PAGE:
Conforming to Society in Brave New World by Aldous Huxley

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Often individuals choose to conform to society, rather than pursue personal desires because it is often easier to follow the path others have made already, rather than create a new one. In the novel Brave New World by Aldous Huxley, this conflict is explored. Huxley starts the story by introducing Bernard Marx, the protagonist of the story, who is unhappy with himself, because of the way he interacts with other members of society. As the story progresses, the author suggests that, like soma, individuals can be kept content with giving them small pleasure over short periods of time.

Thus, it is suggested in the book that if individuals would conform to their society’s norms, their lives would become much happier and also easier in the long run. Consequently, by developing the story this way, the author was able to effectively how an unsatisfied individual might fit in with society. There are a number of reasons as to why Bernard often finds himself on the outside of the society. One of them being his “hardly better physique than the average Gamma” (55).

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This disadvantage prevents him from being confident in himself, which in turn also makes him seem like he doesn’t fit in because all the other Alphas are incredibly confident, for example Helmholtz and Henry. At the same time, Bernard’s social awkwardness doesn’t help his cause either. For instance, at the Solidarity Services, when he sat down by mistake beside Morgana Rothchild, she asked him what sport has he been playing that afternoon, tongue-tied he didn’t even answer because he was too stunned by the mistake he just made.

Finally, the topics which he wants to talk about with others, most people in that society are not interested in discussing them, and therefore he finds himself not having many subjects to talk about with others. For example when he attempted to talk to Lenina about passion, she choose to “stop the ears of her mind”(81). Not only that most do not even understand he is trying to communicate, but they are simply not even interested because they are happy with what they have.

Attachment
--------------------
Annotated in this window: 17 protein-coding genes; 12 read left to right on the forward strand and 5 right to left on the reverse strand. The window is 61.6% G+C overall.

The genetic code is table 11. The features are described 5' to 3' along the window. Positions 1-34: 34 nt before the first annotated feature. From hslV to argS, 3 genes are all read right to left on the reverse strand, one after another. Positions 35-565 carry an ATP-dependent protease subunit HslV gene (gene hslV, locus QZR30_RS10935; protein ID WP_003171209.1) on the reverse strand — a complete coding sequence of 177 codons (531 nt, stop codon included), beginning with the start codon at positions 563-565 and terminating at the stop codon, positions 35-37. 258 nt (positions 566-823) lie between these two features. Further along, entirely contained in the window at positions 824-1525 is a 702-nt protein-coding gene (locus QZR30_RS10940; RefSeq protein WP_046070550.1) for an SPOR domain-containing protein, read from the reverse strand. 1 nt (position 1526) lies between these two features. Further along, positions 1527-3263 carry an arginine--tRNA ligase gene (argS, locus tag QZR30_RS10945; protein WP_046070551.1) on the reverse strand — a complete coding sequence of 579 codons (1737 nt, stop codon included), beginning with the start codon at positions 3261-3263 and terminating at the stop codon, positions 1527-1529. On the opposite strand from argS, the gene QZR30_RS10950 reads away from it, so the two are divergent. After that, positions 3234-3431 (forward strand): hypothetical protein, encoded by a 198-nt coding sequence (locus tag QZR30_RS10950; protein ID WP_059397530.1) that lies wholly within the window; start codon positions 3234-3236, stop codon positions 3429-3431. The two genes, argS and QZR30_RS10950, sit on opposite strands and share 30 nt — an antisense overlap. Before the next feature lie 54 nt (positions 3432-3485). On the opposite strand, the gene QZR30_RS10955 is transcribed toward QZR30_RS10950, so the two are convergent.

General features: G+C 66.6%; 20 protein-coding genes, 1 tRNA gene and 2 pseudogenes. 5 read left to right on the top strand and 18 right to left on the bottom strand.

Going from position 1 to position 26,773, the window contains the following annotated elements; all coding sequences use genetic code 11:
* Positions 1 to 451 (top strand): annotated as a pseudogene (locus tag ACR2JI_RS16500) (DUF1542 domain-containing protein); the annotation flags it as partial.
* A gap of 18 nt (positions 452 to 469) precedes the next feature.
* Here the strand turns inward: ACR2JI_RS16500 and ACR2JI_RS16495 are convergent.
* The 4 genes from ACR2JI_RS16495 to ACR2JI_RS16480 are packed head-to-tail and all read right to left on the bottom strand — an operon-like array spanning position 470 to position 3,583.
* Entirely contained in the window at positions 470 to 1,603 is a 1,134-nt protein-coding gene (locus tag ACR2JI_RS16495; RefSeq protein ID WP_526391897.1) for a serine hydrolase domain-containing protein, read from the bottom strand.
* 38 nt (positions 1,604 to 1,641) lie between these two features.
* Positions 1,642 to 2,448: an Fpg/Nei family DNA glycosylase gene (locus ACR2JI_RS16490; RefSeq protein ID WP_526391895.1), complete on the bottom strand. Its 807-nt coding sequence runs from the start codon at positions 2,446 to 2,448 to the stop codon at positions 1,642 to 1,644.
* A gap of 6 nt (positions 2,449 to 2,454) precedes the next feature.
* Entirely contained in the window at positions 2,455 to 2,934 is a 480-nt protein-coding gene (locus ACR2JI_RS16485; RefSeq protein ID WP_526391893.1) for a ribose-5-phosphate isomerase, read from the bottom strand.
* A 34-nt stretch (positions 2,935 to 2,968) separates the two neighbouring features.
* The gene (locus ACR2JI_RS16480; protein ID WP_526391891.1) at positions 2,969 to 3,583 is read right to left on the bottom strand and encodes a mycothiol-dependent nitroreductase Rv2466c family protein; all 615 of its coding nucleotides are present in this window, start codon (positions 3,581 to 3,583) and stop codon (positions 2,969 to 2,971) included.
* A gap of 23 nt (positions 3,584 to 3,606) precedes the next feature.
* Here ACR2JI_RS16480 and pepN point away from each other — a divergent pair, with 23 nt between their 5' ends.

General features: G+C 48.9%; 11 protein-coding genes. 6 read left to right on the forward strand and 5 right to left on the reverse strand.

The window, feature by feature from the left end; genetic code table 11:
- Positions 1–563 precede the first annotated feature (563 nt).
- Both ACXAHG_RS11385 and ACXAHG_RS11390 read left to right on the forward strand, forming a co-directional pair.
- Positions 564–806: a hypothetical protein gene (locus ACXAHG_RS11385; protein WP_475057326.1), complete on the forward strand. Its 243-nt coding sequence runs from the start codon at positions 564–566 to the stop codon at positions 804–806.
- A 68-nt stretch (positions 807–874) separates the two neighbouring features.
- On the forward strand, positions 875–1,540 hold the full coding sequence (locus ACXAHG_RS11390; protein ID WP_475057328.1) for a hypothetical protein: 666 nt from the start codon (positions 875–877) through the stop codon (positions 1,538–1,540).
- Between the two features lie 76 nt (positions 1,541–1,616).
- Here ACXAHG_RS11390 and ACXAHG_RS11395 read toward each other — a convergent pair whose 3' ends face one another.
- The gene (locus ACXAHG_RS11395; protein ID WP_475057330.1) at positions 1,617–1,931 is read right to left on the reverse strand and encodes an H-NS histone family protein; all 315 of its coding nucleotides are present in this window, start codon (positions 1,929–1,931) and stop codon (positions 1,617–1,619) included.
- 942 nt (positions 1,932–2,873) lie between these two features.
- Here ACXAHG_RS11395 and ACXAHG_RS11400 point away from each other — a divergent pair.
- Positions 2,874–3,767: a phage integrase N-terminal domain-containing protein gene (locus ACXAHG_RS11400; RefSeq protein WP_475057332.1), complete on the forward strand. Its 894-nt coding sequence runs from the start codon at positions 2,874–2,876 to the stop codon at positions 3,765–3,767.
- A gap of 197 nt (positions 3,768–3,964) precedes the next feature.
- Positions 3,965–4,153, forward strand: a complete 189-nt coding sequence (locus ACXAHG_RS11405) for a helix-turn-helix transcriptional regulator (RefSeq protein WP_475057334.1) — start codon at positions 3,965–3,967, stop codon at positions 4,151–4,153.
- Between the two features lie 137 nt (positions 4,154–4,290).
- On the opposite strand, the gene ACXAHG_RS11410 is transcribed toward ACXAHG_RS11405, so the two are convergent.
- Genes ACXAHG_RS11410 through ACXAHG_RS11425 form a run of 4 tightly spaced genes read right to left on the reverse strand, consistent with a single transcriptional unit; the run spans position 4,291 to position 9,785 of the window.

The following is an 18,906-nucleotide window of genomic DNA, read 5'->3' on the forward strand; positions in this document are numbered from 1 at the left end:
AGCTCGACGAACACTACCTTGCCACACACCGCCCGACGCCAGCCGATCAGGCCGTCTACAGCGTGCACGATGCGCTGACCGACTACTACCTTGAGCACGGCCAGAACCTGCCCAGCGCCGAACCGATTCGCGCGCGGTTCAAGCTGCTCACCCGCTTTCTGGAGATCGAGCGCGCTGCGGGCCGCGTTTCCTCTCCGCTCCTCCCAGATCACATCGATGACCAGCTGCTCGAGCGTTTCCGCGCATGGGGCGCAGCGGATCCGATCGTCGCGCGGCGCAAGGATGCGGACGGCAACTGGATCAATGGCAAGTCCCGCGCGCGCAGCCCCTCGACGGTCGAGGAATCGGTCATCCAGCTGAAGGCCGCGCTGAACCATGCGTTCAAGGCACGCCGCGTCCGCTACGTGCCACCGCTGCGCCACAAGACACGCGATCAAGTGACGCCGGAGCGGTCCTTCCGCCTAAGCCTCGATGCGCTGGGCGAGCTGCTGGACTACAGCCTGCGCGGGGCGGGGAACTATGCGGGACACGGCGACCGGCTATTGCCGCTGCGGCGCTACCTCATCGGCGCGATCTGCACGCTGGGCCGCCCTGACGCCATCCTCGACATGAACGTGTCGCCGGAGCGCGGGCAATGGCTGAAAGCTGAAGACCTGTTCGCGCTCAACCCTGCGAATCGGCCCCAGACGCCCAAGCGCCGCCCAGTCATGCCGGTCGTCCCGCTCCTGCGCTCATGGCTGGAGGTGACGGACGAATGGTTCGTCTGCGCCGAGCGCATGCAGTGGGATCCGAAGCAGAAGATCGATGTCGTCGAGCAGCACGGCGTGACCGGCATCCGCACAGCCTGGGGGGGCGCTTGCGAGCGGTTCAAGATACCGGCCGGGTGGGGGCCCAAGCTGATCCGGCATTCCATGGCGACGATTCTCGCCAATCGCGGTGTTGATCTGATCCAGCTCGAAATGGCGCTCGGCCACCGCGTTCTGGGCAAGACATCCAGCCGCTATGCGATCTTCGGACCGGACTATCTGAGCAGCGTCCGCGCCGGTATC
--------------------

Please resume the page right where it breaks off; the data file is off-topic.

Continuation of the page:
In conclusion, Bernard is interested in pursuing his personal desires, instead of conforming to society because he doesn’t like the way society is and what it is restricting people from. Although Huxley starts the story by introducing Bernard and his disapproval with the way society works, he suggests that individuals can be prevented from pursuing personal desires, if they are kept content with giving them small pleasures over short periods of time. The way which Bernard’s society keeps its people happy is by encouraging them to take soma regularly and to have sexual relationships with multiple partners.

Drugs and sex, only keeps people happy for a short period of time and that is while it is happening. As soon as it is over they return to the misery they were in before, but the society encourages more, thus individuals who comply with the society are always kept content. Bernard is similarly kept satisfied by soma, even though he doesn’t take it too often; it’s his way of escaping reality when he is deeply unhappy with how his life is going. Intimacy with the other sex doesn’t keep him content because he questions this belief, but instead going on a date with Lenina or visiting the reservation does.

The protagonist appreciates spending quality time, for instance when he suggest that for his date with Lenina, they “land on top of the Skiddaw and walk for a couple of hours in the heather”(77) or when he wishes to “look at the sea in peace”(78). In the end, Bernard is not conforming to society, therefore he is unhappy, if he would have followed all these rules such as taking soma regularly and having an active social life, then he would be happy. In conclusion, it is suggested in the novel, that the life of those individuals who choose to obey society completely, will be the happiest.

Accordingly, society will make sure that its individuals are pleased, by providing satisfaction through activities offered at specific intervals of time. When an individual is unhappy, they might choose to pursue their personal desires rather than conform to the society, because it seems as the only way they can achieve happiness. It is easier to conform to society rather than pursue one’s personal desires because it is more challenging creating your own path to walk on, rather than walking on the path everyone takes.

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Conforming to Society in Brave New World by Aldous Huxley. (2016, Nov 14). Retrieved from

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